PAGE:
I've got a pile of hot compost going which consists primarily of:
- Straw (about 75% by volume)
- Kitchen Scraps
- Rabbit Manure
- Fall leaves and grass clippings
At the moment it's giving off a pretty decent ammonia odor when I turn it. In fact the straw (which was out in the rain and beginning to break down before it was even added to the pile), had an ammonia smell even as I was building the pile.
The broad consensus seems to be that ammonia smells indicate too much greens in the pile, i.e., a high nitrogen levels. As ready as I am to accept that this may be the case, I'm a bit confused about why the straw alone would have been smelling of ammonia since it's suppose to have something like a 75:1 ratio (C:N), which is much lower in nitrogen then the recommended 30:1 for Berkeley compost.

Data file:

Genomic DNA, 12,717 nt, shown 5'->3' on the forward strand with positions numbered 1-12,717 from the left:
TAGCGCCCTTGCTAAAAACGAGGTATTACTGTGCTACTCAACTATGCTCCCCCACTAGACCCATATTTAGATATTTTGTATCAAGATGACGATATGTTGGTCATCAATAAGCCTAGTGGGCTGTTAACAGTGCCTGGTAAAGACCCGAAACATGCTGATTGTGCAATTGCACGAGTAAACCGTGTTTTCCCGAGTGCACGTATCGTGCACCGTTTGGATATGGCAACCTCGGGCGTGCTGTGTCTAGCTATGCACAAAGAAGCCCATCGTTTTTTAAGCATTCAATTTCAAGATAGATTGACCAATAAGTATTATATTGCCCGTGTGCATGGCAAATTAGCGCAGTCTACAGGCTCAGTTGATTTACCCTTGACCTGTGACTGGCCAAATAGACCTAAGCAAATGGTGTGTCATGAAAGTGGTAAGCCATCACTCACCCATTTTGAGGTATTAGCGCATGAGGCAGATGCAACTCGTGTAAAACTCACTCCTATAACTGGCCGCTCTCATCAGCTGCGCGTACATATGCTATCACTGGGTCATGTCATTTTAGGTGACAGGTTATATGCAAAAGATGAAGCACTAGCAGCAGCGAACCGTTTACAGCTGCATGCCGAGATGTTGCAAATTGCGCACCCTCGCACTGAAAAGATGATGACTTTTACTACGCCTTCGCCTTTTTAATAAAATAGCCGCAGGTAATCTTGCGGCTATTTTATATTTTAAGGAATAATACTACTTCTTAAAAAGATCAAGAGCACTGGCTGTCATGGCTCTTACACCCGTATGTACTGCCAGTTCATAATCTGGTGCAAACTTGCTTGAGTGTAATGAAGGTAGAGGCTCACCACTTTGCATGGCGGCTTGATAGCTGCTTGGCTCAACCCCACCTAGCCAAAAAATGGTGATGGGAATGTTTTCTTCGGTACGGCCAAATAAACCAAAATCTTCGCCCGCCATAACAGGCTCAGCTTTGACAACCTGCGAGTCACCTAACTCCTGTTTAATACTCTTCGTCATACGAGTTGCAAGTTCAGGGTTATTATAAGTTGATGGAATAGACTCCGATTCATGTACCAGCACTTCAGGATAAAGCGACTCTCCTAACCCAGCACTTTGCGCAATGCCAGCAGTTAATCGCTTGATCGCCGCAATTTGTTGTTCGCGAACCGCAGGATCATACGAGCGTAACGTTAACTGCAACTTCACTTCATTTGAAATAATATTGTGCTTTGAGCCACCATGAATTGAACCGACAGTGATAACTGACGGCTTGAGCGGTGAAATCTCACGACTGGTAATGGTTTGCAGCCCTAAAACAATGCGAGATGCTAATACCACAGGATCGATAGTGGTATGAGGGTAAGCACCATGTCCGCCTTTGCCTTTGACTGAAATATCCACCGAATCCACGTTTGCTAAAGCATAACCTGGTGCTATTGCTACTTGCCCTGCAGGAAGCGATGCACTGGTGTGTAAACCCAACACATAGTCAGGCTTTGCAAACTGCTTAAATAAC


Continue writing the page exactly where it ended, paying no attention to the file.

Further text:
To complicate matters further I've just read this article which seems to contradict itself on the topic of browns and straw in particular:
Green material can be grass clippings, old flowers, green prunings, weeds, fresh garbage and fruit and vegetable wastes. Dried material can be dead, fallen leaves, dried grass, straw and somewhat woody materials from prunings.
Any material which is cut green and is allowed to dry is considered green.
Huh? Straw is definitely cut green and allowed to dry - yet it's explicitly listed as "green" and not "dried" (brown).
I was thinking of amending the pile with some very carbon heavy substance like wood chips but before I do that I'd like to understand more about why this might be happening.
UPDATE: Here's an alternate link to the pdf mentioned above since some users had trouble accessing it: http://se-59312.dev.zuma-design.com/29958.pdf